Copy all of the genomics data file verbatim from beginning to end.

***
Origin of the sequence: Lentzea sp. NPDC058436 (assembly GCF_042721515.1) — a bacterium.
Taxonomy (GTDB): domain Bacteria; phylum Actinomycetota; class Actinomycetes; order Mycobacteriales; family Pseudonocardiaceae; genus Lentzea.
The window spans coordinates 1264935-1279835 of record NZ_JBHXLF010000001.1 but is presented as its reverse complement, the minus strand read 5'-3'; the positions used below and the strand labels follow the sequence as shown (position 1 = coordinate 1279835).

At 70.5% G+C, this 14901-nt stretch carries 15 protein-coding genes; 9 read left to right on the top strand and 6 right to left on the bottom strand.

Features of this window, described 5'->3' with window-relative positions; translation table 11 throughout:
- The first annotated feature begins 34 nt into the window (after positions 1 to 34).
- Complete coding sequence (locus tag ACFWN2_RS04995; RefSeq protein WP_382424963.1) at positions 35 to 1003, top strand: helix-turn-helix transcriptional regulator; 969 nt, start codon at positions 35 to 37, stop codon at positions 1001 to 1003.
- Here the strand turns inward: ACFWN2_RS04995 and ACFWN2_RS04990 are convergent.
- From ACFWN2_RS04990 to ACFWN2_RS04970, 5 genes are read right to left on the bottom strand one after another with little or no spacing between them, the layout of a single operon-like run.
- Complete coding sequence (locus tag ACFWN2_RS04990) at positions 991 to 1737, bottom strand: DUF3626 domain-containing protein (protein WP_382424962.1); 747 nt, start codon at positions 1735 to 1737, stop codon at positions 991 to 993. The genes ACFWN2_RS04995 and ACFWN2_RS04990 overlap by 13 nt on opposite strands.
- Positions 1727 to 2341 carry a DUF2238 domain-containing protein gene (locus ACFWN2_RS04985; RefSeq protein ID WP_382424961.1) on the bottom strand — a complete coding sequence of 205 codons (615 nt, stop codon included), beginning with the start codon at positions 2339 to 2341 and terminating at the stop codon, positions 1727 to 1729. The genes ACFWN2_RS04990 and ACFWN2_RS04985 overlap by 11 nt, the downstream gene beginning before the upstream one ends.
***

Origin of the sequence: Lentzea sp. NPDC058436 (assembly GCF_042721515.1) — a bacterium.
Taxonomy (GTDB): domain Bacteria; phylum Actinomycetota; class Actinomycetes; order Mycobacteriales; family Pseudonocardiaceae; genus Lentzea.
The window spans coordinates 1264935-1279835 of record NZ_JBHXLF010000001.1 but is presented as its reverse complement, the minus strand read 5'-3'; the positions used below and the strand labels follow the sequence as shown (position 1 = coordinate 1279835).

At 70.5% G+C, this 14901-nt stretch carries 15 protein-coding genes; 9 read left to right on the top strand and 6 right to left on the bottom strand.

Features of this window, described 5'->3' with window-relative positions; translation table 11 throughout:
- The first annotated feature begins 34 nt into the window (after positions 1 to 34).
- Complete coding sequence (locus tag ACFWN2_RS04995; RefSeq protein WP_382424963.1) at positions 35 to 1003, top strand: helix-turn-helix transcriptional regulator; 969 nt, start codon at positions 35 to 37, stop codon at positions 1001 to 1003.
- Here the strand turns inward: ACFWN2_RS04995 and ACFWN2_RS04990 are convergent.
- From ACFWN2_RS04990 to ACFWN2_RS04970, 5 genes are read right to left on the bottom strand one after another with little or no spacing between them, the layout of a single operon-like run.
- Complete coding sequence (locus tag ACFWN2_RS04990) at positions 991 to 1737, bottom strand: DUF3626 domain-containing protein (protein WP_382424962.1); 747 nt, start codon at positions 1735 to 1737, stop codon at positions 991 to 993. The genes ACFWN2_RS04995 and ACFWN2_RS04990 overlap by 13 nt on opposite strands.
- Positions 1727 to 2341 carry a DUF2238 domain-containing protein gene (locus ACFWN2_RS04985; RefSeq protein ID WP_382424961.1) on the bottom strand — a complete coding sequence of 205 codons (615 nt, stop codon included), beginning with the start codon at positions 2339 to 2341 and terminating at the stop codon, positions 1727 to 1729. The genes ACFWN2_RS04990 and ACFWN2_RS04985 overlap by 11 nt, the downstream gene beginning before the upstream one ends.